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Ice cores from Arctic sub-polar glaciers: chronology and post-depositional processes deduced from radioactivity measurements.


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JEAN FRANCIS PINGLOT(1), REIN A. VAIKMAE(2), KOKICHI KAMIYAMA(3), MAKOTO IGARASHI(3), DIEDRICH FRITZSCHE(4), FRANK WILHELMS(5), Roy KOERNER(6), LORI HENDERSON(7), ELISABETH ISAKSSON(8), JAN GUNNAR WINTHER(8), RODERIK S.W. VAN DE WAL(9), MARC FOURNIER(10), PATRICK BOUISSET(10), HARRO A.J. MEIJER(11)

Journal of glaciology, Vol. 49,  N° 164, 2003

Type de document > *Article de revue

Mots clés > métrologie des traces de radioactivité, césium, tritium

Unité de recherche > IRSN/DEI/STEME/LMRE

Auteurs > BOUISSET Patrick, FOURNIER Marc

Date de publication > 18/12/2003

Résumé

The response of Arctic ice masses to climate change is studied using ice cores containing information on past climatic and environmental features. Interpretation of his information requires accurate chronological data. Absolute dating of ice cores from sub-polar Arctic glaciers is possible using well-known radioactive layers deposited by atmospheric nuclear tests (maximum fallout in 1963) and the Chernobyl accident (1986). Analysis of several isotopes (3H, 137Cs) shows that 3H provides the most accurate dating of the 1963 maximum, as indicated also in comparison with results from total-beta measurements (90Sr and 137Cs). Mean annual net mass balances are derived from the dated ice cores from 1963 up to the date of the drillings. The 137 Cs and 3H deposited by nuclear tests, after decay correction, are used to define a melt index for all I3 ice cores studied. The relative strength of melting and percolation post-depositional processes is studied on the basis of these 137Cs and  3H deposits.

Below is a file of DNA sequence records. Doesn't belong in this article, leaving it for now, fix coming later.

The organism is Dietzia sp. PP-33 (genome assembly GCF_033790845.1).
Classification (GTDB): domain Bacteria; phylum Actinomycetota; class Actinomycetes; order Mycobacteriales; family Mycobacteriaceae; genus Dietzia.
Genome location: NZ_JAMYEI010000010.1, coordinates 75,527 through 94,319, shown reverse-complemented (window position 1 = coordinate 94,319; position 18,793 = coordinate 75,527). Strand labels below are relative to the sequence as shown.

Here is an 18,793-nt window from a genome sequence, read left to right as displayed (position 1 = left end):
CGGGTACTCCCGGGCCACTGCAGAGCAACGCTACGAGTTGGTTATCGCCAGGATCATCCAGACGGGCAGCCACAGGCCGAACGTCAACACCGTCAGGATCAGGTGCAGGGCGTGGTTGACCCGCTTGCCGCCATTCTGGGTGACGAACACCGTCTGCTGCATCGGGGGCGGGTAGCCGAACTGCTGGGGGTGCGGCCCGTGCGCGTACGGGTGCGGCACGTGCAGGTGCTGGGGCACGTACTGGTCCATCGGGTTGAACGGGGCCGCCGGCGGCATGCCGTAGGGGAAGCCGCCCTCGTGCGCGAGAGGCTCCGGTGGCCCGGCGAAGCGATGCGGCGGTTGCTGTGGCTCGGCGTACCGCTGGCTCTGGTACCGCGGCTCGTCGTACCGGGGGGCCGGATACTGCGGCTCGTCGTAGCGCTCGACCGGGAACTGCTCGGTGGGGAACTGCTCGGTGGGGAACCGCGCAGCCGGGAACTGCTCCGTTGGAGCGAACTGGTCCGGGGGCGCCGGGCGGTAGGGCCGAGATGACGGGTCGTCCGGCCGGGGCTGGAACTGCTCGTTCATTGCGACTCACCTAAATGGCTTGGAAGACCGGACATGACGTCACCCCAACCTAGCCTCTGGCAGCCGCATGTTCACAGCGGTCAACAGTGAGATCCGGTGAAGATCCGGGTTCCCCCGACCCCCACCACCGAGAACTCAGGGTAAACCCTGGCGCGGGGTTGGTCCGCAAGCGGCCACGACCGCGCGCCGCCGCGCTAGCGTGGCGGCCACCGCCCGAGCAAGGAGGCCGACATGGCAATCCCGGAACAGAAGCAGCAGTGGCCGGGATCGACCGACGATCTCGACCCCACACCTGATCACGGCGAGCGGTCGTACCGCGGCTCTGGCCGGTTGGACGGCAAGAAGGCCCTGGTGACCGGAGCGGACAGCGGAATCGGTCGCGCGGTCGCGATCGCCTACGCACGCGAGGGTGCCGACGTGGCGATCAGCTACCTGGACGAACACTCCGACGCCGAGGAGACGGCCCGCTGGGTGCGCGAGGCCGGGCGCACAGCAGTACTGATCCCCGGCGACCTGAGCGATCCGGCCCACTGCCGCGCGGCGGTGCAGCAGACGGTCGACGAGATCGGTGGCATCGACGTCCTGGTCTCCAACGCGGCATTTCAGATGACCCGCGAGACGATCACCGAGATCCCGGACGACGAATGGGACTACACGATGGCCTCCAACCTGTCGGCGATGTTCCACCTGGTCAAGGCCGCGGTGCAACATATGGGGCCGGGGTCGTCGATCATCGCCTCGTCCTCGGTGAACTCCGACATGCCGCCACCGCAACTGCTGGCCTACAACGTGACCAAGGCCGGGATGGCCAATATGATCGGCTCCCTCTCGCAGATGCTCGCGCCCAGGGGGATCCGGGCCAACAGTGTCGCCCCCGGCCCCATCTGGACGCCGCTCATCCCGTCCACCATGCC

(1)     Laboratoire de Glaciology et Géophysique de l’Environnement, CNRS, BP 196, 38402 SAINT MARTIN D’HERES Cedex France

(2)     Institute of Geology, Tallinn Technical University, 7 Estonia Avenue, EE-10143 Tallinn, Estonia

(3)     Meteorological and Glaciological Section, National Institute of Polar Research, 1-9-10 Kaga 1-chome, Itabashi-ku, Tokyo 173-8515, Japan

(4)     Alfred-Wegener Institute for Polar and Marine Research, P.O. Box 600149, D-14473 Potsdam, Germany

(5)     Alfred-Wegener Institute for Polar and Marine Research, PO. Box 120161, D-27515 Bremerhaven, Germany

(6)     Glacio1ogy Section, Terrain Sciences Division, Geological Survey of Canada, 601 Booth Street, Ottawa, Ontario KIWI OE8, Canada

(7)     Department of Earth Sciences, University of Ottawa, 140 Louis Pasteur, Ottawa, Ontario KJN 6N5 Canada

(8)     Norwegian Polar Institute, Polar Environmental Centre, N-9296 Tromso,Noway

(9)     Institute for Marine and Atmospheric Research, Utrech University, Princetonplein 5, 3584 CC Utrech, TheNetherlands

(10)  Institute de Protection et de Sûreté Nucléaire, DPRE/SERNAT/LMRE, Bât. 501, Bois des Rames, 91400 Orsay Cedex, France

(11) Centre for Isotope Research, University of Groningen, Nijenborgh 4, 9747 AG Groningen, The Netherlands